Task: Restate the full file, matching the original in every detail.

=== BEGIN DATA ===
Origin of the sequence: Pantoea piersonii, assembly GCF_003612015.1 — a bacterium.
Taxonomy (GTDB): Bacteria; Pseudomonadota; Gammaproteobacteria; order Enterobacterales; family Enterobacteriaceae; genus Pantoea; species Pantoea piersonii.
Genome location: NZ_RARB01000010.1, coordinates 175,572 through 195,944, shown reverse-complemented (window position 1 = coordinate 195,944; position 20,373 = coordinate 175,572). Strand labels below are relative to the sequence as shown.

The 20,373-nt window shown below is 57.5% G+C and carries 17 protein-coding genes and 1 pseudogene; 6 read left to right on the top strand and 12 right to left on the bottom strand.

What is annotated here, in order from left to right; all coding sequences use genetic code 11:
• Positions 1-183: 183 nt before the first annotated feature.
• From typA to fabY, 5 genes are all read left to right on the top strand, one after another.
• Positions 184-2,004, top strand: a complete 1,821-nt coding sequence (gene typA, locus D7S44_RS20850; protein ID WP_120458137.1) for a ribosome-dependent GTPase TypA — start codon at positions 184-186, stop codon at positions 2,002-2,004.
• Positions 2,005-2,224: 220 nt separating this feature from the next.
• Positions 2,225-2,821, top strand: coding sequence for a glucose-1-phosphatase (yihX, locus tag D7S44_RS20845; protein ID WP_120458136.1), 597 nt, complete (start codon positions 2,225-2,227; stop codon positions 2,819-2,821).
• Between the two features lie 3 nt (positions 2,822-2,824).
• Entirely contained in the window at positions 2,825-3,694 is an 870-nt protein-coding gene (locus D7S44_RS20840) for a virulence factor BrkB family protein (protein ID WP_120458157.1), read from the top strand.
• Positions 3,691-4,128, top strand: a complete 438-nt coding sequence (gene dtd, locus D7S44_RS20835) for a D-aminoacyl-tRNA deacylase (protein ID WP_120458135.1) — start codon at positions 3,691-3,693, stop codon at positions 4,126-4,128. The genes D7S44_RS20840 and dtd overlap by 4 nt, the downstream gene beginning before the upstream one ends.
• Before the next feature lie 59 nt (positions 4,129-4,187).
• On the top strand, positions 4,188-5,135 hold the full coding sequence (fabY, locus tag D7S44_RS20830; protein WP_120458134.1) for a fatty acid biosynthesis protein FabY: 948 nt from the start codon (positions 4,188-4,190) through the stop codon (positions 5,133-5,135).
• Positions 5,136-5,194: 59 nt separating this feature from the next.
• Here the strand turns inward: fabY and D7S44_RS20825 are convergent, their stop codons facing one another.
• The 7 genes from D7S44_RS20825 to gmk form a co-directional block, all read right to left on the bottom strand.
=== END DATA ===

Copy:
Origin of the sequence: Pantoea piersonii, assembly GCF_003612015.1 — a bacterium.
Taxonomy (GTDB): Bacteria; Pseudomonadota; Gammaproteobacteria; order Enterobacterales; family Enterobacteriaceae; genus Pantoea; species Pantoea piersonii.
Genome location: NZ_RARB01000010.1, coordinates 175,572 through 195,944, shown reverse-complemented (window position 1 = coordinate 195,944; position 20,373 = coordinate 175,572). Strand labels below are relative to the sequence as shown.

The 20,373-nt window shown below is 57.5% G+C and carries 17 protein-coding genes and 1 pseudogene; 6 read left to right on the top strand and 12 right to left on the bottom strand.

What is annotated here, in order from left to right; all coding sequences use genetic code 11:
• Positions 1-183: 183 nt before the first annotated feature.
• From typA to fabY, 5 genes are all read left to right on the top strand, one after another.
• Positions 184-2,004, top strand: a complete 1,821-nt coding sequence (gene typA, locus D7S44_RS20850; protein ID WP_120458137.1) for a ribosome-dependent GTPase TypA — start codon at positions 184-186, stop codon at positions 2,002-2,004.
• Positions 2,005-2,224: 220 nt separating this feature from the next.
• Positions 2,225-2,821, top strand: coding sequence for a glucose-1-phosphatase (yihX, locus tag D7S44_RS20845; protein ID WP_120458136.1), 597 nt, complete (start codon positions 2,225-2,227; stop codon positions 2,819-2,821).
• Between the two features lie 3 nt (positions 2,822-2,824).
• Entirely contained in the window at positions 2,825-3,694 is an 870-nt protein-coding gene (locus D7S44_RS20840) for a virulence factor BrkB family protein (protein ID WP_120458157.1), read from the top strand.
• Positions 3,691-4,128, top strand: a complete 438-nt coding sequence (gene dtd, locus D7S44_RS20835) for a D-aminoacyl-tRNA deacylase (protein ID WP_120458135.1) — start codon at positions 3,691-3,693, stop codon at positions 4,126-4,128. The genes D7S44_RS20840 and dtd overlap by 4 nt, the downstream gene beginning before the upstream one ends.
• Before the next feature lie 59 nt (positions 4,129-4,187).
• On the top strand, positions 4,188-5,135 hold the full coding sequence (fabY, locus tag D7S44_RS20830; protein WP_120458134.1) for a fatty acid biosynthesis protein FabY: 948 nt from the start codon (positions 4,188-4,190) through the stop codon (positions 5,133-5,135).
• Positions 5,136-5,194: 59 nt separating this feature from the next.
• Here the strand turns inward: fabY and D7S44_RS20825 are convergent, their stop codons facing one another.
• The 7 genes from D7S44_RS20825 to gmk form a co-directional block, all read right to left on the bottom strand.